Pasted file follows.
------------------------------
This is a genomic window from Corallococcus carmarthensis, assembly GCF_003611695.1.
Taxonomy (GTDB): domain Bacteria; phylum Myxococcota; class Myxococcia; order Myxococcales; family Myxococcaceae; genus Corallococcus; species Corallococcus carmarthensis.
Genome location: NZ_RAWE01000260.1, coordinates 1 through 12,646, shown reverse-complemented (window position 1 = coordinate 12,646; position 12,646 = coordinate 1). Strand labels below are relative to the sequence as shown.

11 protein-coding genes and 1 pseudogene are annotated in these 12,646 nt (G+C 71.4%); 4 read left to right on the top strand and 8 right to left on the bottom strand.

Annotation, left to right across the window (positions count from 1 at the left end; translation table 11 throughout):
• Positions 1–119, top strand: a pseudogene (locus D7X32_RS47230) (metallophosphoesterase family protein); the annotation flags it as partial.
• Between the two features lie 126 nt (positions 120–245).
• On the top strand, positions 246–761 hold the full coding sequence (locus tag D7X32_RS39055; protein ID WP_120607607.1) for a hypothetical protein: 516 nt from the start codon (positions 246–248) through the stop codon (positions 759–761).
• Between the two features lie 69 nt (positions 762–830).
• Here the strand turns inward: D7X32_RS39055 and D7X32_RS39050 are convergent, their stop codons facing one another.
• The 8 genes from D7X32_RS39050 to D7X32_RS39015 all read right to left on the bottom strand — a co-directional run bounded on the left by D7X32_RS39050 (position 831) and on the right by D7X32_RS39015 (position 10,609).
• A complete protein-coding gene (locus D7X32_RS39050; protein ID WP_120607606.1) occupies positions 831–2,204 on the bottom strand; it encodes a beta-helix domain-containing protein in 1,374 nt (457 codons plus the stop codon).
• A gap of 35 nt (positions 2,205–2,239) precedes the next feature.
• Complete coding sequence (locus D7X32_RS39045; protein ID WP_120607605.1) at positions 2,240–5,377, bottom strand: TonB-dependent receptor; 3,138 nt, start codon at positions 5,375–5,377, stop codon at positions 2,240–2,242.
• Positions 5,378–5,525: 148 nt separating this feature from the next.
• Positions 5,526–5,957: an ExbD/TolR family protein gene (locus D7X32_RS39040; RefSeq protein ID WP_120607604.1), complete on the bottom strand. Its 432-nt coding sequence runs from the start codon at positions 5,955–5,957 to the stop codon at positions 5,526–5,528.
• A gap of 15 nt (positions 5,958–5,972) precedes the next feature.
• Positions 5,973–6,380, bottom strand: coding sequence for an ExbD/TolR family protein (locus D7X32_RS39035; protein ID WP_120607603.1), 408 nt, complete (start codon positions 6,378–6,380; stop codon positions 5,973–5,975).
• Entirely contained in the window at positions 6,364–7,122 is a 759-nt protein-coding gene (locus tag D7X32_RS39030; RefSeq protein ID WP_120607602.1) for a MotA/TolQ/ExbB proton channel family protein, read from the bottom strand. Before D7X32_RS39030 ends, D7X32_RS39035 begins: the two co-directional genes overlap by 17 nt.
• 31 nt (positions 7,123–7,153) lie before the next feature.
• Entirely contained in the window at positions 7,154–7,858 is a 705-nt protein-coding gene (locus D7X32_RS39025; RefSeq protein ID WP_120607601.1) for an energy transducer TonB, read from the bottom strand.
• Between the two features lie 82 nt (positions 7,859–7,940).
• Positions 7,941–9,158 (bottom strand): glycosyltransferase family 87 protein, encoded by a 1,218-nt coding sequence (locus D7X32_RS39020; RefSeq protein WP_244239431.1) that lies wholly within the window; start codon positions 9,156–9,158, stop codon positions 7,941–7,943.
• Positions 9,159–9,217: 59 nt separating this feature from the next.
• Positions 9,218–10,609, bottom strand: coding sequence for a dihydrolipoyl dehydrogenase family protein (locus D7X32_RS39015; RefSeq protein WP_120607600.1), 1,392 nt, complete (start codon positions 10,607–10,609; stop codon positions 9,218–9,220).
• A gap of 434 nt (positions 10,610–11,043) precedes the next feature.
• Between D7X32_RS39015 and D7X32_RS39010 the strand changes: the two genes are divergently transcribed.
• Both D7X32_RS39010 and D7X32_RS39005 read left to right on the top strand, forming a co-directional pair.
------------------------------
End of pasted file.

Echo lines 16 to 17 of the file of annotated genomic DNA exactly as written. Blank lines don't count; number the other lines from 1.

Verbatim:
• Positions 5,526–5,957: an ExbD/TolR family protein gene (locus D7X32_RS39040; RefSeq protein ID WP_120607604.1), complete on the bottom strand. Its 432-nt coding sequence runs from the start codon at positions 5,955–5,957 to the stop codon at positions 5,526–5,528.
• A gap of 15 nt (positions 5,958–5,972) precedes the next feature.